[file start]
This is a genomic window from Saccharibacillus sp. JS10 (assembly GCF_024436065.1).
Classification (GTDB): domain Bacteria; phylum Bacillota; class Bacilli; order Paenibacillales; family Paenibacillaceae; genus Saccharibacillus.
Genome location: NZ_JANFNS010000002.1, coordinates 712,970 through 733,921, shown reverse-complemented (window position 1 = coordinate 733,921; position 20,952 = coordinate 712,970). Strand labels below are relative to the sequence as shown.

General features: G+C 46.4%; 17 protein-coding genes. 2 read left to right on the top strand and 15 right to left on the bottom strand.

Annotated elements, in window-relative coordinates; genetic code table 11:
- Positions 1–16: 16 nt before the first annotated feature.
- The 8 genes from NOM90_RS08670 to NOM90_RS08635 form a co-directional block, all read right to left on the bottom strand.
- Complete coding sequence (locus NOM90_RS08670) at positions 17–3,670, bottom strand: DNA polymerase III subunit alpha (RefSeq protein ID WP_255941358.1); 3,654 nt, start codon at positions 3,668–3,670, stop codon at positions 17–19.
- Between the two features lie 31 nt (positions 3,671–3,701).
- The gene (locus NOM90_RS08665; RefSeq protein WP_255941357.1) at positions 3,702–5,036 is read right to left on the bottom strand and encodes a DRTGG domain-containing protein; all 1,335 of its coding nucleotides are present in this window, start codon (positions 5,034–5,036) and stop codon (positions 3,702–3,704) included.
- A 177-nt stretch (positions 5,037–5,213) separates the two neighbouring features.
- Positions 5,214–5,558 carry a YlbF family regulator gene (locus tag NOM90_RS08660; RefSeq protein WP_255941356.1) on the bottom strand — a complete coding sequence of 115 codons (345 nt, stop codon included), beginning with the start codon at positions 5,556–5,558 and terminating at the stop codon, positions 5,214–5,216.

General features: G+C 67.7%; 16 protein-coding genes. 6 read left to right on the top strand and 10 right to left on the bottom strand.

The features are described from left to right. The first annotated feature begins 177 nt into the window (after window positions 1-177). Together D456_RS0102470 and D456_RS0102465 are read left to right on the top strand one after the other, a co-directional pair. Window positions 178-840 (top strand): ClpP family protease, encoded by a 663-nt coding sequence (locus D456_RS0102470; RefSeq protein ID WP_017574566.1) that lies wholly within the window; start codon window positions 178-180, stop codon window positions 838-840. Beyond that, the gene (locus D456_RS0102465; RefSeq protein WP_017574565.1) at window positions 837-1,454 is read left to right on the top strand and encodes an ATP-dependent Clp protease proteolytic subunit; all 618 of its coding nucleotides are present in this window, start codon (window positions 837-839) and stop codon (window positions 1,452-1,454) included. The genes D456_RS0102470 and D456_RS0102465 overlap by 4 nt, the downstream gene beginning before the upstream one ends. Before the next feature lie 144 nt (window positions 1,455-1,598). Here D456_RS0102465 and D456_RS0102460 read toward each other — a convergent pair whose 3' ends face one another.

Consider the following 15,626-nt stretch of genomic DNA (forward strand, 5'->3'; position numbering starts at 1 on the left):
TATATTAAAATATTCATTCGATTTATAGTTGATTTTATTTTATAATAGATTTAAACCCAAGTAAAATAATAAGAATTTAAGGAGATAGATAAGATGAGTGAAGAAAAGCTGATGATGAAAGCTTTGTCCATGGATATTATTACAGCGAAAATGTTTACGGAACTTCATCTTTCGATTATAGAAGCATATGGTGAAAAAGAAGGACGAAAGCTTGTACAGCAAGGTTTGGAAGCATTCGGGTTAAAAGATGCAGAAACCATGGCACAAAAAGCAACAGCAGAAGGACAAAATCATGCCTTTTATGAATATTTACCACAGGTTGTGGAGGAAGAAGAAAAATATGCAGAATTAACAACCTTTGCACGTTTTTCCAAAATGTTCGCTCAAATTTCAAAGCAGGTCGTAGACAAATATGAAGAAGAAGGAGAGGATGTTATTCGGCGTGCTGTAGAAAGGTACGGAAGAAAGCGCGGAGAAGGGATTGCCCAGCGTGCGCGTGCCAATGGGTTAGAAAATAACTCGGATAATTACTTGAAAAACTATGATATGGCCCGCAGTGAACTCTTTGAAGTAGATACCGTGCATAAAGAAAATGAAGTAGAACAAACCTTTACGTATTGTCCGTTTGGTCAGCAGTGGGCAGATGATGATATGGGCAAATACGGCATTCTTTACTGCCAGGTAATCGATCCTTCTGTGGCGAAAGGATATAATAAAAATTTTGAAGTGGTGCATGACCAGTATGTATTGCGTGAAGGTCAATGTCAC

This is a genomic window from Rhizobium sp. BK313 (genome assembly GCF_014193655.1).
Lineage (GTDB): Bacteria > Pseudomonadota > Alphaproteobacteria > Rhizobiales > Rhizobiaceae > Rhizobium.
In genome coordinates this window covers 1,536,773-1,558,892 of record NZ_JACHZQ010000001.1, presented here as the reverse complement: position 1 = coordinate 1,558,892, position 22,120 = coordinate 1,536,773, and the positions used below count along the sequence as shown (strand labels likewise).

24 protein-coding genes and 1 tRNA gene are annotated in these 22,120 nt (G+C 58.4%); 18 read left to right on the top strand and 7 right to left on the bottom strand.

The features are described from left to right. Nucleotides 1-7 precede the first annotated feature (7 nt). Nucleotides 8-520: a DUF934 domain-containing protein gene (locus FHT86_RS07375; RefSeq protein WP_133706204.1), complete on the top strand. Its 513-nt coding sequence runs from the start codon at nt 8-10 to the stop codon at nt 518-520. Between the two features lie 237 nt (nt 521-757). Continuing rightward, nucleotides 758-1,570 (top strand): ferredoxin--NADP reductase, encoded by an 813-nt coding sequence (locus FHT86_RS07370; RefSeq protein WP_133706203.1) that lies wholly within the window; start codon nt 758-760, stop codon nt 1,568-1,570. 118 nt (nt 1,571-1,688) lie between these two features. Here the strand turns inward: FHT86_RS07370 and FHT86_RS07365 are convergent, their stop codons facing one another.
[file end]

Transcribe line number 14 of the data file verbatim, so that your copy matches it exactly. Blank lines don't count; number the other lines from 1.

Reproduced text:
The features are described from left to right. The first annotated feature begins 177 nt into the window (after window positions 1-177). Together D456_RS0102470 and D456_RS0102465 are read left to right on the top strand one after the other, a co-directional pair. Window positions 178-840 (top strand): ClpP family protease, encoded by a 663-nt coding sequence (locus D456_RS0102470; RefSeq protein ID WP_017574566.1) that lies wholly within the window; start codon window positions 178-180, stop codon window positions 838-840. Beyond that, the gene (locus D456_RS0102465; RefSeq protein WP_017574565.1) at window positions 837-1,454 is read left to right on the top strand and encodes an ATP-dependent Clp protease proteolytic subunit; all 618 of its coding nucleotides are present in this window, start codon (window positions 837-839) and stop codon (window positions 1,452-1,454) included. The genes D456_RS0102470 and D456_RS0102465 overlap by 4 nt, the downstream gene beginning before the upstream one ends. Before the next feature lie 144 nt (window positions 1,455-1,598). Here D456_RS0102465 and D456_RS0102460 read toward each other — a convergent pair whose 3' ends face one another.